Thoughts on the Huge Market Drop

Nothing lasts forever, especially a bull market. Today the Dow Jones fell over 1,100 points, its biggest single day drop in history, putting an end to the 8 year bull market run that started in 2009. Whew! What a ride it’s been.

I’m primarily a micro-view Guy so I won’t claim to understand everything driving this slump but the easiest trigger was the report last Friday that wages had surged by the highest level ever recorded since 2009, a strong sign of economic strength and something that suggests inflation shouldn’t be far off. Thus, costs of capital is going to go up, and combined with the Fed’s expected rate hike means that low risk treasury bonds are going to have a greater return/yield profile.

So people sold off stocks massively to pile into treasuries leading the yield on the 10 year treasuries to fall from almost 3% (a level it hasn’t hit in years until just last Friday) down to 2.79%. That sell off led many more people to panic sell out of equities. So almost every broad market index is down. Ah well.

For a lot of reasons this isn’t entirely a bad thing. The pile in to bonds is going to lower yields again giving the Fed room to push rates a bit further up or if it doesn’t want to spook the markets further, then just leave them where they are and hope things calm down the rest of the year. But if inflation makes a reappearance it is because growth is back in the building and that means economic activity is going to continue at a sustainable clip. So I won’t be surprised if Stocks still finish this year up over 10%.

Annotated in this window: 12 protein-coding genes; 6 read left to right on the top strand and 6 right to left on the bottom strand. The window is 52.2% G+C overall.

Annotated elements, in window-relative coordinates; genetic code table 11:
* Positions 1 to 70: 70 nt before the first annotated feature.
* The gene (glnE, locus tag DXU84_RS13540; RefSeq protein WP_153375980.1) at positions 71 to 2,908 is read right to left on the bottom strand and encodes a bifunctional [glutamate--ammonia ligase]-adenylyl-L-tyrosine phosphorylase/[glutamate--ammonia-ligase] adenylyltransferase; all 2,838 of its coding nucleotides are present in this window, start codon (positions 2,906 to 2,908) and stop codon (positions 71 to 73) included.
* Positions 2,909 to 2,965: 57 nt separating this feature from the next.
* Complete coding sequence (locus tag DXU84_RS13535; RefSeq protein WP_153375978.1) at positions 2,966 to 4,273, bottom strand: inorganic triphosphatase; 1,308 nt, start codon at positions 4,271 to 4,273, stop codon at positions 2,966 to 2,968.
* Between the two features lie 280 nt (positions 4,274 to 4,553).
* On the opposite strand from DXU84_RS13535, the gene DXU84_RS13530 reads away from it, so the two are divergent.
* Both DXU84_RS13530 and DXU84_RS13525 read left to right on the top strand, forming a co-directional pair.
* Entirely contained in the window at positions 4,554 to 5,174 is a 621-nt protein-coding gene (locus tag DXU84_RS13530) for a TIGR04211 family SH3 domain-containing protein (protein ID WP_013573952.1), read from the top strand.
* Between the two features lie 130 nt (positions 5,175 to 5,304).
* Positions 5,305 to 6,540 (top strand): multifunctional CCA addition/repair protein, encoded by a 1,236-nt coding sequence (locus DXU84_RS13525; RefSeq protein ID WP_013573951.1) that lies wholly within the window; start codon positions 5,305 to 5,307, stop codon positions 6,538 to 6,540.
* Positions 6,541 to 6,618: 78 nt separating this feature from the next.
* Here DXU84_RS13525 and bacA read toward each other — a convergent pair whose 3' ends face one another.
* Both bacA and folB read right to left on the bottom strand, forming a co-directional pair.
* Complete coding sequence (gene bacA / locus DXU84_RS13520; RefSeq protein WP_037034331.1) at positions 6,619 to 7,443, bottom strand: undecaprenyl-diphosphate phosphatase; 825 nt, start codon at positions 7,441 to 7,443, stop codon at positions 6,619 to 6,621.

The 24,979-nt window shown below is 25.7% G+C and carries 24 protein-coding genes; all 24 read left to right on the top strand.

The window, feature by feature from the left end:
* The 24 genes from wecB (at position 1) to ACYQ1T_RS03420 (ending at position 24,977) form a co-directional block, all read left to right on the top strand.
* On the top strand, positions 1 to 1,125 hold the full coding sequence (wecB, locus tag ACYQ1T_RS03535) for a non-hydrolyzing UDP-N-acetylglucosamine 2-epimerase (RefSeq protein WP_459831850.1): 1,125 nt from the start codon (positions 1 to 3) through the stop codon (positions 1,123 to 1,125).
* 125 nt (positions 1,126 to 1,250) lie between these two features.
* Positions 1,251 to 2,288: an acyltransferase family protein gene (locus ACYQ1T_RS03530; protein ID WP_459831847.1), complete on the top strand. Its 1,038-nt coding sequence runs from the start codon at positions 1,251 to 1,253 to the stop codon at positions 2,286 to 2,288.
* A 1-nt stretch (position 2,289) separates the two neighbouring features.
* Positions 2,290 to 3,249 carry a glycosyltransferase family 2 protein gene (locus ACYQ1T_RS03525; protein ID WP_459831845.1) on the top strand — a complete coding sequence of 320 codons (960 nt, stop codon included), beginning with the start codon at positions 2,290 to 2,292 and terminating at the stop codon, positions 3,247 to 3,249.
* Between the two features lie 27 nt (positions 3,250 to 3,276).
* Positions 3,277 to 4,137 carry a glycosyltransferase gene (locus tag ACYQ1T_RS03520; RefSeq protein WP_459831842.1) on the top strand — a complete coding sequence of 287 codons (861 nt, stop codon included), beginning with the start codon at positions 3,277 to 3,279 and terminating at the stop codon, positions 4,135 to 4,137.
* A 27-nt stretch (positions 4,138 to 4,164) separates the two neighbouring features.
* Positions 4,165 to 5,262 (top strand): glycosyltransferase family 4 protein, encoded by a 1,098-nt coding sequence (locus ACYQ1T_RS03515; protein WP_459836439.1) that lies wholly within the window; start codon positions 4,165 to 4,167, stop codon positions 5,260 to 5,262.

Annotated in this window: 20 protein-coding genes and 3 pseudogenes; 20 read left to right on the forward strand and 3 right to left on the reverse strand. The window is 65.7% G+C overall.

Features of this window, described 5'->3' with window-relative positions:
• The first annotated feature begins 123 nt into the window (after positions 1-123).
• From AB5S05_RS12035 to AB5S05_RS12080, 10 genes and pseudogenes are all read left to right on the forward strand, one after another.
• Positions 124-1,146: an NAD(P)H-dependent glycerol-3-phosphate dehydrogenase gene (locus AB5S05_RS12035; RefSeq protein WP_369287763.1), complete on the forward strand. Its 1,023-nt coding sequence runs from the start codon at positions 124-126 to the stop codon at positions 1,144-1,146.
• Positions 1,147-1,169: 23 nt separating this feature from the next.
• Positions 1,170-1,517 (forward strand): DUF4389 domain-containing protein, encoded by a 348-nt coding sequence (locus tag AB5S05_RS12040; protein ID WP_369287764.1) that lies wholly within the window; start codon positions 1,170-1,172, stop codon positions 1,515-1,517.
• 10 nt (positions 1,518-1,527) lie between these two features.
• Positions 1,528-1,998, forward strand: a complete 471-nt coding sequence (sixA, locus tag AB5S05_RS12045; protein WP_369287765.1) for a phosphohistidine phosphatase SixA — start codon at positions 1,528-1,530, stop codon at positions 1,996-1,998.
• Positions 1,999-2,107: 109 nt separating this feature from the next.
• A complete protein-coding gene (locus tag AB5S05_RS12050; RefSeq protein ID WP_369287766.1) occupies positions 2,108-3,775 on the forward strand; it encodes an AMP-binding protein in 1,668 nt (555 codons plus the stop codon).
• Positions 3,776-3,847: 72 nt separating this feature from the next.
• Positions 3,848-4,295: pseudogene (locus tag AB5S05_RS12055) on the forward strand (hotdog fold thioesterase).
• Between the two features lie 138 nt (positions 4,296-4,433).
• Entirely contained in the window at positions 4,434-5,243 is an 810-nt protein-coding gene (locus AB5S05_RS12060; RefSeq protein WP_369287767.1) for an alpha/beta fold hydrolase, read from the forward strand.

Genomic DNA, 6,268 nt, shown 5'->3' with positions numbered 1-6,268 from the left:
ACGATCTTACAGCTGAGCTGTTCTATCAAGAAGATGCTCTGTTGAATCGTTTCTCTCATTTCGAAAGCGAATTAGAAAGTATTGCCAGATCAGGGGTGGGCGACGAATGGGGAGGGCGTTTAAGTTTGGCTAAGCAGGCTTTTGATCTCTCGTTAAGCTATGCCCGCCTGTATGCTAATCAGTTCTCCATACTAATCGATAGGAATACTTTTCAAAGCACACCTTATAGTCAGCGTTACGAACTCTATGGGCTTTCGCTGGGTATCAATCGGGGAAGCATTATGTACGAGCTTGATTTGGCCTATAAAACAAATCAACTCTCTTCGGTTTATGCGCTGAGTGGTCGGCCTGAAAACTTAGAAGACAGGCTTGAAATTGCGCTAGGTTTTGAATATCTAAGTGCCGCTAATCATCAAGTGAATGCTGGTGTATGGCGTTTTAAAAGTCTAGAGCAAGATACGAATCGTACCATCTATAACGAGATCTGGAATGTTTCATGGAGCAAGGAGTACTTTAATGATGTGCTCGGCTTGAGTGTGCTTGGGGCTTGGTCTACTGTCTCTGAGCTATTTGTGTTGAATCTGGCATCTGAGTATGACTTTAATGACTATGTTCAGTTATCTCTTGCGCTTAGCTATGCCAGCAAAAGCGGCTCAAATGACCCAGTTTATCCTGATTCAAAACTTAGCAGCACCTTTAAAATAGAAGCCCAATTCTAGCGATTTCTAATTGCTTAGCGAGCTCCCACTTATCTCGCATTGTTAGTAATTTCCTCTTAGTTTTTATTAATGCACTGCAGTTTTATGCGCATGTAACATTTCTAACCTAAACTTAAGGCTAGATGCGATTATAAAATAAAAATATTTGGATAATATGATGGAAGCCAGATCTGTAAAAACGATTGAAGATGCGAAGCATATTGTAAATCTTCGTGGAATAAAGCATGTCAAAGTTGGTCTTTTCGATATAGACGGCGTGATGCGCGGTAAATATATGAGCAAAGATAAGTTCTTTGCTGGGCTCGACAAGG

Meanwhile, the VIX which essentially measures the expectations of volatility in the market by averaging the premiums on S&P options contracts has shot up over 100% from 15 to 35. That means investors expect much more up and down movement in the market over the year. Which means trading revenues for a lot of financial companies is going to come up. Over the last few years the VIX has been low and stable implying an almost riskless market so having it switch up isn’t really a bad thing even if it might hurt some people in the short term.

Listening or reading financial news you’d think all this meant the world was ending again. I suggest if you’re investing just don’t watch CNBC for your own good. It’s designed to have you in a hyperactive state. It’s good for ratings but it’s not reality.

Personally, I have been largely out of stocks for a while (since last year) trying to move into real estate. But if I were still in it (as my long term portfolio is), I wouldn’t lose sleep over this. It’s a big fat nothingburger.

Find good businesses, at great valuations, buy them and ignore the market. That’s my motto and it should be yours too.


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